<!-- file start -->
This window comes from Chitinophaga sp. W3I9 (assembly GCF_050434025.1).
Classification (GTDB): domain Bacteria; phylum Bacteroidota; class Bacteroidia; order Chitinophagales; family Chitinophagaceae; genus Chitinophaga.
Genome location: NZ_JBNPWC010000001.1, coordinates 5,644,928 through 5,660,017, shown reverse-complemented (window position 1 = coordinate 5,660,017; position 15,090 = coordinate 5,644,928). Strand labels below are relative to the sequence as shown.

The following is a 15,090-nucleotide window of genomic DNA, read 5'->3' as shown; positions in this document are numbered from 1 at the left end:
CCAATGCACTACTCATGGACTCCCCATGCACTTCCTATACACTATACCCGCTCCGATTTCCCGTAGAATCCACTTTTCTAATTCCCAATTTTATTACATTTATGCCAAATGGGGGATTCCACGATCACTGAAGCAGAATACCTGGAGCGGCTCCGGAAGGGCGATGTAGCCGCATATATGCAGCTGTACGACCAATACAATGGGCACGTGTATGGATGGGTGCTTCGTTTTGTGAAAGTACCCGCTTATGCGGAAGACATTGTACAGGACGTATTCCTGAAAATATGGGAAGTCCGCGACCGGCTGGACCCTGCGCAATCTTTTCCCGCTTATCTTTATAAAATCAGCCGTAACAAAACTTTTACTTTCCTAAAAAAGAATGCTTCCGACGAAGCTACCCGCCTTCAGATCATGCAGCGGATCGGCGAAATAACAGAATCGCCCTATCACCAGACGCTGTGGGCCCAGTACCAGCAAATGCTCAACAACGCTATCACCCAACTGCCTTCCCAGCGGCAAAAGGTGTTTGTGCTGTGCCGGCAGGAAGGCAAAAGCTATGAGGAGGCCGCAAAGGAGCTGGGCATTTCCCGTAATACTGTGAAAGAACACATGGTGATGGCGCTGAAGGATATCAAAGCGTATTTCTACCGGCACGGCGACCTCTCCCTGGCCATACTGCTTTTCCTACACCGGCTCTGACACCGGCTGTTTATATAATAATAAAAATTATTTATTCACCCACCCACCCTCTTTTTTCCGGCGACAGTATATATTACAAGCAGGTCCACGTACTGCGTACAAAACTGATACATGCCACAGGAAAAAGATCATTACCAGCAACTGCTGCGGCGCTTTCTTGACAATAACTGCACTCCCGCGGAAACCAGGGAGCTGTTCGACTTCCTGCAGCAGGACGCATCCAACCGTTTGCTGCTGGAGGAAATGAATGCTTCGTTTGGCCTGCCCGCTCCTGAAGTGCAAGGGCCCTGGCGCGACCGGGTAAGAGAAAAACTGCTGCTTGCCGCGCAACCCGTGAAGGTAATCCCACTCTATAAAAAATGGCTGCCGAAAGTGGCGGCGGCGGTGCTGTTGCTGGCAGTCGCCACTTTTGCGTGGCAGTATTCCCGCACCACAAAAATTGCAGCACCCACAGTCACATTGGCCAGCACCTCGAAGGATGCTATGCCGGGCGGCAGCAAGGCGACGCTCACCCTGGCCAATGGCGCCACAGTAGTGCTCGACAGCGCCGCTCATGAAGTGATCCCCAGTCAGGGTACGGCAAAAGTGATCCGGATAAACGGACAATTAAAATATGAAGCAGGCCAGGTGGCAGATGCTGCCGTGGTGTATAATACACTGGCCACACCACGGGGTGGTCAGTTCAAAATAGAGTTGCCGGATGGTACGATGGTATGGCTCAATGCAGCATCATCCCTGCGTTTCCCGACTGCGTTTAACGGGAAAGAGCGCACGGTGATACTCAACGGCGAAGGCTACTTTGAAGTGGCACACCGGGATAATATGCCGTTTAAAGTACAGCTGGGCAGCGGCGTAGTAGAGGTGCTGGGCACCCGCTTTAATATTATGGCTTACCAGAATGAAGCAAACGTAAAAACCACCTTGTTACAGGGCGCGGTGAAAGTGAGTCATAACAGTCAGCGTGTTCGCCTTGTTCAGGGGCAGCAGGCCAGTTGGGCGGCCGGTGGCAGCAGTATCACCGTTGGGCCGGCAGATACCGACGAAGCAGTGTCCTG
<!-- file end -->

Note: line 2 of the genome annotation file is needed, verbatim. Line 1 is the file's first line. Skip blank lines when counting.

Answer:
Classification (GTDB): domain Bacteria; phylum Bacteroidota; class Bacteroidia; order Chitinophagales; family Chitinophagaceae; genus Chitinophaga.